Powering the Future
Washington, D.C.-Regional transmission organizations have not produced lower wholesale prices for electricity and the states in these RTOs have higher average prices than regulated states, according to a study released today by the Technology Policy Institute, a Washington-based think tank.
Electric power is one of the last major regulated industries to undergo some form of ?liberalization.? One of the most important steps has been creating regional transmission organizations (RTOs) in major regions of the country. RTOs are independent non-profit entities that operate utility-owned transmission networks. They are intended to increase competition and efficiency in the market for wholesale power, which should lead to lower wholesale prices. This paper tests whether RTOs have, in fact, achieved this goal.
Scott Wallsten will be a guest on the Kojo Nnamdi Show WAMU 88.5 FM on Tuesday, September 16 from noon – 1pm to discuss net neutrality and network management in the U.S.
TPI vice president for research and senior fellow Scott Wallsten finds that the government’s DTV coupon program has increased the price of digital-to-analog converter boxes by $21-$34, meaning that the subsidy is primarily benefiting retailers rather than consumers. The $40 coupons made available to all households means that consumers pay $0 for any retail price less than $40 for eligible boxes, thus diminishing price competition among retailers.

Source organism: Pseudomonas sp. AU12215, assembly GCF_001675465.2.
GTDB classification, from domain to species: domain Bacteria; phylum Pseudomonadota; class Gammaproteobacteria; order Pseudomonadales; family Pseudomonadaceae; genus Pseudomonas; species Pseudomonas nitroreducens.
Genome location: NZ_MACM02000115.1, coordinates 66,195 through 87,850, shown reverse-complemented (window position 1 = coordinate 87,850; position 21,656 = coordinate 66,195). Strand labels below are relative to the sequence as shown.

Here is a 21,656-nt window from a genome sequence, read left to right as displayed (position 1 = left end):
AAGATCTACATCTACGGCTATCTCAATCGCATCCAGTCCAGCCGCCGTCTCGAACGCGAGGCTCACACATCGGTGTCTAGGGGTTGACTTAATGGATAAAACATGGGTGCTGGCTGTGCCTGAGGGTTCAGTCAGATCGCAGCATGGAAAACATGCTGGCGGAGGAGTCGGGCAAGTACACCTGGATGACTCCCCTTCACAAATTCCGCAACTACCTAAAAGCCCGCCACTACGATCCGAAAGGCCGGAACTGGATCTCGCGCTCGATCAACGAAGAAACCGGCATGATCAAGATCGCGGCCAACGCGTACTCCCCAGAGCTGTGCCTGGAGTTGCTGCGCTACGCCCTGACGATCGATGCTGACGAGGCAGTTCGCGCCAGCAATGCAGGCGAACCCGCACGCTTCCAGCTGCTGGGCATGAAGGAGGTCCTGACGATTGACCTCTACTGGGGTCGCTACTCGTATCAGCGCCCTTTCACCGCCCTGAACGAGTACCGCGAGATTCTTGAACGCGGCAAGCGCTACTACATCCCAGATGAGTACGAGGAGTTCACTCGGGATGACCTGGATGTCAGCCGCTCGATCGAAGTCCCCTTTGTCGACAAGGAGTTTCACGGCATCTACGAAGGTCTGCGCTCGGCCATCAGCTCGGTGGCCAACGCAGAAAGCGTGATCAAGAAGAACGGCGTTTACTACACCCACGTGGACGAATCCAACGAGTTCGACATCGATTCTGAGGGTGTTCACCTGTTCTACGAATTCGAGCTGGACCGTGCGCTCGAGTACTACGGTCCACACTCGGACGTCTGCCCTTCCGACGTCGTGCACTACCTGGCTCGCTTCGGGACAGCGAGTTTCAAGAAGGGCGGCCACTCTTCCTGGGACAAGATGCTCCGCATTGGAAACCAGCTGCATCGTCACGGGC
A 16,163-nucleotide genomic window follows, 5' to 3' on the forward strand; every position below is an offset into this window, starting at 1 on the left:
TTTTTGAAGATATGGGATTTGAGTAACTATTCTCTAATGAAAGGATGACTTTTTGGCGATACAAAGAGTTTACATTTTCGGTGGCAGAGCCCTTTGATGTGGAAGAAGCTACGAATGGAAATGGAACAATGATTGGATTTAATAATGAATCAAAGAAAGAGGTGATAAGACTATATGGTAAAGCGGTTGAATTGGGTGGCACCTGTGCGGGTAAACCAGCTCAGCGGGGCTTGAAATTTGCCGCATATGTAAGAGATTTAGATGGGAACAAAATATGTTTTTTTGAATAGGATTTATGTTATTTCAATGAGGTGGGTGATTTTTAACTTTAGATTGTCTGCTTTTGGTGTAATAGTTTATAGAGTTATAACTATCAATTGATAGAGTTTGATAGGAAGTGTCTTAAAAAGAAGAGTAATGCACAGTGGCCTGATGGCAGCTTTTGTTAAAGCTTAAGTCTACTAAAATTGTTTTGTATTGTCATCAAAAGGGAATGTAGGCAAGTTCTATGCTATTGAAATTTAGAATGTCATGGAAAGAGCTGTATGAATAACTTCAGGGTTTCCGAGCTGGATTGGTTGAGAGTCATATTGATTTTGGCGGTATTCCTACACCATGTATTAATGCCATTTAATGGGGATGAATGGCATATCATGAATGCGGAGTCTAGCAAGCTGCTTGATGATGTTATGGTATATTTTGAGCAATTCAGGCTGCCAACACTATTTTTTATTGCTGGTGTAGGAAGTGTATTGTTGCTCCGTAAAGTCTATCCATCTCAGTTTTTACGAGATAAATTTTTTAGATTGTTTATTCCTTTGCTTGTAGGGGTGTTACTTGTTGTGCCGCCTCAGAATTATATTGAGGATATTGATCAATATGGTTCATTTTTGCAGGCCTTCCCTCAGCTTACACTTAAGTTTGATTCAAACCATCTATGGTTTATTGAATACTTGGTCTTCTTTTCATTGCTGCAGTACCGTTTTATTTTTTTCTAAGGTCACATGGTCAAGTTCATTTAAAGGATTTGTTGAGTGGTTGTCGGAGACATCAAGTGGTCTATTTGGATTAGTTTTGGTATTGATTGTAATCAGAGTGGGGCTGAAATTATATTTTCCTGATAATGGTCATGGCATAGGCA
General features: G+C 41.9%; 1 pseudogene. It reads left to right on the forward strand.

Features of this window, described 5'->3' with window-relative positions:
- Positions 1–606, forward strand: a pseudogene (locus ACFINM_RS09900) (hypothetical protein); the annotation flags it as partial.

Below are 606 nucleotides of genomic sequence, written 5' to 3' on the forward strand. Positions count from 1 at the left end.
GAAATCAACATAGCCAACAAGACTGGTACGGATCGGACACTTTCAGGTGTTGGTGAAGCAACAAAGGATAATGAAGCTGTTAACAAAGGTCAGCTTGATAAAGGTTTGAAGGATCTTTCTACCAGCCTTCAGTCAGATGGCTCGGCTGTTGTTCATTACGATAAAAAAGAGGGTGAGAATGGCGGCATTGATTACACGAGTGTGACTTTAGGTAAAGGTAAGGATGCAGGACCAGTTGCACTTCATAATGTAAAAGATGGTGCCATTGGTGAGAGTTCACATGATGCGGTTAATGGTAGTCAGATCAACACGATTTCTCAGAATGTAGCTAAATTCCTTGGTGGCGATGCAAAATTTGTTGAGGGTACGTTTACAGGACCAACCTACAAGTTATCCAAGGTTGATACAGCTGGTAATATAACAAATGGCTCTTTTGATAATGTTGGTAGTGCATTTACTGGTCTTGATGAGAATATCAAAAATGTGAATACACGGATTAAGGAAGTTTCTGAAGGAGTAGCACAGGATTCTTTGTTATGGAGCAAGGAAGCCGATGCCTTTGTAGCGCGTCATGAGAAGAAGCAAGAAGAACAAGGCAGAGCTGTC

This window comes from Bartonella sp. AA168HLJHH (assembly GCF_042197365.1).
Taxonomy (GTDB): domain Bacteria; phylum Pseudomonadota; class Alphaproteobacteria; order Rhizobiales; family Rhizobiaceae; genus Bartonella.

The Technology Policy Institute is hosting a conference to discuss this country’s energy future, highlighted by a preview of the next Administration’s policy options from Douglas Holtz-Eakin representing the McCain campaign and Jason Grumet representing the Obama campaign.
TPI Vice President for Research and Senior Fellow Scott Wallsten discusses international broadband statistics at Pike & Fischer’s Broadband Policy Summit IV.
Thank you for inviting me to testify today. I will make the following points. Broadband deployment and growth in the United States is strong, and we compare favorably to the rest of the world, despite conventional wisdom. There is no crisis and no apparent market failure. We can take the time to come up with an intelligent national broadband policy to ensure continued investment and innovation in this critical infrastructure.